GMAT News 6/25/10: GMAC announces new GMAT section Integrated Reasoning.
Rich Zwelling is one of the expert teachers of Knewton’s GMAT course. He’s never been shy about professing his love for prime numbers.
If you’re kneedeep in your GMAT prep (or still remember some of your math from high school), chances are you’re already familiar with the “factor rainbow” method of listing any number’s given factors. For example, if we were to list all the factors of 60, we would match 1 with 60, then 2 with 30, then 3 with 20, etc.
If you need to know specific factors for a problem, this is the way to go. But if you’re only interested in finding HOW MANY factors the number has, it can get a bit tedious.
Lucky for you, there’s an easier way. Once again, prime numbers come to the rescue! (Are you starting to understand my evangelical passion for prime numbers?)
Believe it or not, there’s a way you can find the number of factors of ANY given number without even looking at any of the factors themselves.
Here’s how you do it.
Let’s say the number we’re interested in is 2,940. First step: Find the number’s prime factorization:
2940
10 * 294
(2*5) * (2*147)
(2*5) * (2*7*21)
(2*5) * (2*7*7*3)
Prime factorization: 2^2 * 3^1 * 5^1 * 7^2
For those who just want to know the strategy and don’t care about how or why it works, I’ll cut to the chase:
Our prime factorization was 2^2 * 3^1 * 5^1 * 7^2. In order to find the number of factors, all we need to do is add 1 to each exponent and multiply the results:
(2+1)*(1+1)*(1+1)*(2+1) = 3*2*2*3 = 36.
2,940 has a total of 36 factors. That’s it!
Now, for any curious and intrepid mathletes out there, let’s get into the nittygritty of exactly why this method works:
If we take the product of ANY combination of these prime factors, we will get a factor of the original value (2,940). For example, we could take both 2s, one 3, and one 7, and we can multiply them together to get 2*2*3*7 = 84, which is a factor of 2,940.
As a result, we can treat this like a combinations problem. We have to consider ALL possible combinations of the prime factors in order to get ALL possible factors of 2,940.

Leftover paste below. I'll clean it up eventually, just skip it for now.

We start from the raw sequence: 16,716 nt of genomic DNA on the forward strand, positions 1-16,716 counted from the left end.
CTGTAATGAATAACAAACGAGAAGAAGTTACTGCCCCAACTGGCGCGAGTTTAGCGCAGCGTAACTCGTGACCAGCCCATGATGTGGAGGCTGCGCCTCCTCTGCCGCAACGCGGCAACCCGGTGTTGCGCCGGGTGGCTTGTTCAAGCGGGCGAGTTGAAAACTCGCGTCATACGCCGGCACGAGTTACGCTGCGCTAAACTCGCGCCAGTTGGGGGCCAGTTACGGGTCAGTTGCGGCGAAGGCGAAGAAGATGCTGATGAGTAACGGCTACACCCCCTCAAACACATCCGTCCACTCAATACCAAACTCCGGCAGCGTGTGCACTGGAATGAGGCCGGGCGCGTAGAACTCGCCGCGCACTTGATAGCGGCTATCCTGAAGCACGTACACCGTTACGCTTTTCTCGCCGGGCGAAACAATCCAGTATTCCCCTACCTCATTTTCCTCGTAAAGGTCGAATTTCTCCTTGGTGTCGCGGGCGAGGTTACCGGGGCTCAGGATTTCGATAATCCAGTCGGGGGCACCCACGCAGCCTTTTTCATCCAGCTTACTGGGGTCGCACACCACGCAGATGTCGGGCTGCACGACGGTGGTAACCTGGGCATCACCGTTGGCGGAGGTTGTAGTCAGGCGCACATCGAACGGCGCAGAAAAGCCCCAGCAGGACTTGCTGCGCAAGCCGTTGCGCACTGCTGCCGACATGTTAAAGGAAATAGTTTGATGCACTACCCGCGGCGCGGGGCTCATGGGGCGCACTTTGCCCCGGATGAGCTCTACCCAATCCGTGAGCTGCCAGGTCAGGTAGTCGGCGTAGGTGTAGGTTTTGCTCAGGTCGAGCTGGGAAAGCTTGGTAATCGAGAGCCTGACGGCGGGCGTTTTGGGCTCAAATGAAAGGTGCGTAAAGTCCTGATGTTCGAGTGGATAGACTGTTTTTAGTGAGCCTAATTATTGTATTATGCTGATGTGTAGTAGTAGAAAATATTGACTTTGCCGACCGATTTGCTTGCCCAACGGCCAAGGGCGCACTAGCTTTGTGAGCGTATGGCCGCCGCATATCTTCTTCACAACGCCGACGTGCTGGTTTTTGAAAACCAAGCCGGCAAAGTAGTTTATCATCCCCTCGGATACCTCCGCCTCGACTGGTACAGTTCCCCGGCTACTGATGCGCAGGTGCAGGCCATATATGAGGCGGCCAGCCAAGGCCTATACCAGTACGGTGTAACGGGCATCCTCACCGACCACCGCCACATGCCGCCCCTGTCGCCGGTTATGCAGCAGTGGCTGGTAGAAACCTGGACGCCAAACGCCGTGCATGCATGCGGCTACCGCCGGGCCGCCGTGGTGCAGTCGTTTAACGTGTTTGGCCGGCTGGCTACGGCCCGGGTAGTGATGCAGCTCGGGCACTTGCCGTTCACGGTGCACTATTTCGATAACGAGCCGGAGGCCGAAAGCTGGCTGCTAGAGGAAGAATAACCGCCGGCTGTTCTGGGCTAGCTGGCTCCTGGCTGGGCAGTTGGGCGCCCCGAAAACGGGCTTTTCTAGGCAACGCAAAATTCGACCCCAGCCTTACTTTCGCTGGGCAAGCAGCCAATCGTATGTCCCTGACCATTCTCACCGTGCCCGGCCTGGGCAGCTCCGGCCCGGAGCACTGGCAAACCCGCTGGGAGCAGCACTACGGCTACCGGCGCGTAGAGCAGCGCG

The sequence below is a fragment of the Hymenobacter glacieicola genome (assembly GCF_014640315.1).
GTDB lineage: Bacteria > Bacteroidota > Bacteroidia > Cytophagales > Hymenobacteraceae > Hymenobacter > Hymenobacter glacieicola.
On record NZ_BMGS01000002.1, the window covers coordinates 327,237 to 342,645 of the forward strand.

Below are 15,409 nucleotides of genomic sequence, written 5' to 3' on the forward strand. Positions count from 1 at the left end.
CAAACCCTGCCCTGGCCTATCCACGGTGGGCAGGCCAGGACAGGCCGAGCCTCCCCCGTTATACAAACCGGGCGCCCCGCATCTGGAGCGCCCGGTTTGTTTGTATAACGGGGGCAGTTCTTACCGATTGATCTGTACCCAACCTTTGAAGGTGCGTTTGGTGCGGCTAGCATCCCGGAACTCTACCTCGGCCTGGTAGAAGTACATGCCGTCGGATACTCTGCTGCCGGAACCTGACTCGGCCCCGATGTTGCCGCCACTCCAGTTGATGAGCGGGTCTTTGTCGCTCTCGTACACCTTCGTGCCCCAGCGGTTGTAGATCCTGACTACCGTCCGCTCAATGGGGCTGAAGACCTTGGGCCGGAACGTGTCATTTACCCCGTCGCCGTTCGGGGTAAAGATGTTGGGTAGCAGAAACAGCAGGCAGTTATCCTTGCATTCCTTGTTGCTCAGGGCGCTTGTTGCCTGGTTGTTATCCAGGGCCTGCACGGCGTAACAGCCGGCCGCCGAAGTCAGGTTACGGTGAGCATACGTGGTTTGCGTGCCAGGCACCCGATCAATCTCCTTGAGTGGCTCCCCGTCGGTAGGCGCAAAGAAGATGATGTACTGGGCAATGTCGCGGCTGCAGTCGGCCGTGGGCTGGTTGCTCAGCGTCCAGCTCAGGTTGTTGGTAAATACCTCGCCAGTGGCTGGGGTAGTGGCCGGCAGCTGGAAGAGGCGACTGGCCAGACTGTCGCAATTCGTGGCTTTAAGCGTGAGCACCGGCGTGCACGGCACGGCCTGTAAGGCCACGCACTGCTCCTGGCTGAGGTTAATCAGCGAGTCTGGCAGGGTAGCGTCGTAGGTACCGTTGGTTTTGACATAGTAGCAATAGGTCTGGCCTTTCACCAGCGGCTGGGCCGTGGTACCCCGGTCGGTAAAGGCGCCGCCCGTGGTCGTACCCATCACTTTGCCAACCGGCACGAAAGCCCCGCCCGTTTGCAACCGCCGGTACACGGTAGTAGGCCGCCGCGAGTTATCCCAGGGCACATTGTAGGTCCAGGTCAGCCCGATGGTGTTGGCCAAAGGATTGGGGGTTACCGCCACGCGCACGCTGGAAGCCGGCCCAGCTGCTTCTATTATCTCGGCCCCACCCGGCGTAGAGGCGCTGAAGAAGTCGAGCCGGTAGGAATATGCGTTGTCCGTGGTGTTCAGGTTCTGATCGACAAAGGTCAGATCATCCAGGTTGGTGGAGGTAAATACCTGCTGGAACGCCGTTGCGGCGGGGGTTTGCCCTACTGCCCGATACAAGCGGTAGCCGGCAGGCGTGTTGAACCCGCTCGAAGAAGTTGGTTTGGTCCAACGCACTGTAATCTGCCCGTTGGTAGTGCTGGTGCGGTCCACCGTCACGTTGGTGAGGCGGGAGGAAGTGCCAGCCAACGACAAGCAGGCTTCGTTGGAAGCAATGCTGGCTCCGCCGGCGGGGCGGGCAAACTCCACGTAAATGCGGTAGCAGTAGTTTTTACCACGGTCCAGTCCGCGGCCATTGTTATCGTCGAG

We have 2^2 in our prime factorization, but the tricky thing is that we actually have THREE powers of 2 to consider, namely 2^0, 2^1 and 2^2. This is because 2^0*3^1*5^1, for example, is a factor of 2,940. We have to remember that there might be no factors of 2.
So, 2^2 yields three possible powers of two.
We have 3^1 and 5^1. For each of those, two powers are involved (3^0 and 3^1, and also 5^0 and 5^1).
Finally, we have three for 7^2, namely 7^0, 7^1, and 7^2.
So, we can set up a visual representation of possible combinations that yield a factor of 2,940:
2^_ * 3^_ * 5^_ * 7^_ (where each blank represents a possible exponent).
There are 3 possible exponents for the first blank, 2 for the second, 2 for the third, and 3 for the fourth.
Total number of factors: 3*2*2*3 = 36.
And once again, the big takeaway:
Our prime factorization was 2^2 * 3^1 * 5^1 * 7^2. All we need to do is add 1 to each exponent and multiply the results:
(2+1)*(1+1)*(1+1)*(2+1) = 3*2*2*3 = 36.
2,940 has a total of 36 factors.
It may take a minute (or twenty!) to wrap your head around the logic behind this method, but once you apply it, you’ll find there’s no better strategy. It’s quick, accurate, and not very laborintensive. It certainly beats writing out every factor!
Let’s try another one, so you can see how quick this can be:
540
5 * 108
5 * 2 * 54
5 * 2 * 2 * 27
5 * 2 * 2 * 3 * 3 * 3
Prime factorization: 2^2 * 3^3 * 5^1
Number of factors: (2+1)*(3+1)*(1+1) = 3*4*2 = 24.
540 has 24 factors.
Now, apply what we’ve done (and more!) to some thought exercises:
1. Try this method with perfect squares. Notice anything distinctive?
2. What type of number has exactly three factors? How about five?
3. How many numbers from 1 to 200 inclusive have no more than three distinct prime factors? (For example, 2^6 has only one distinct prime factor, namely 2.)
4. If you randomly pick a number from 1 to 100 inclusive, what is the probability that you choose a number that has exactly six factors?
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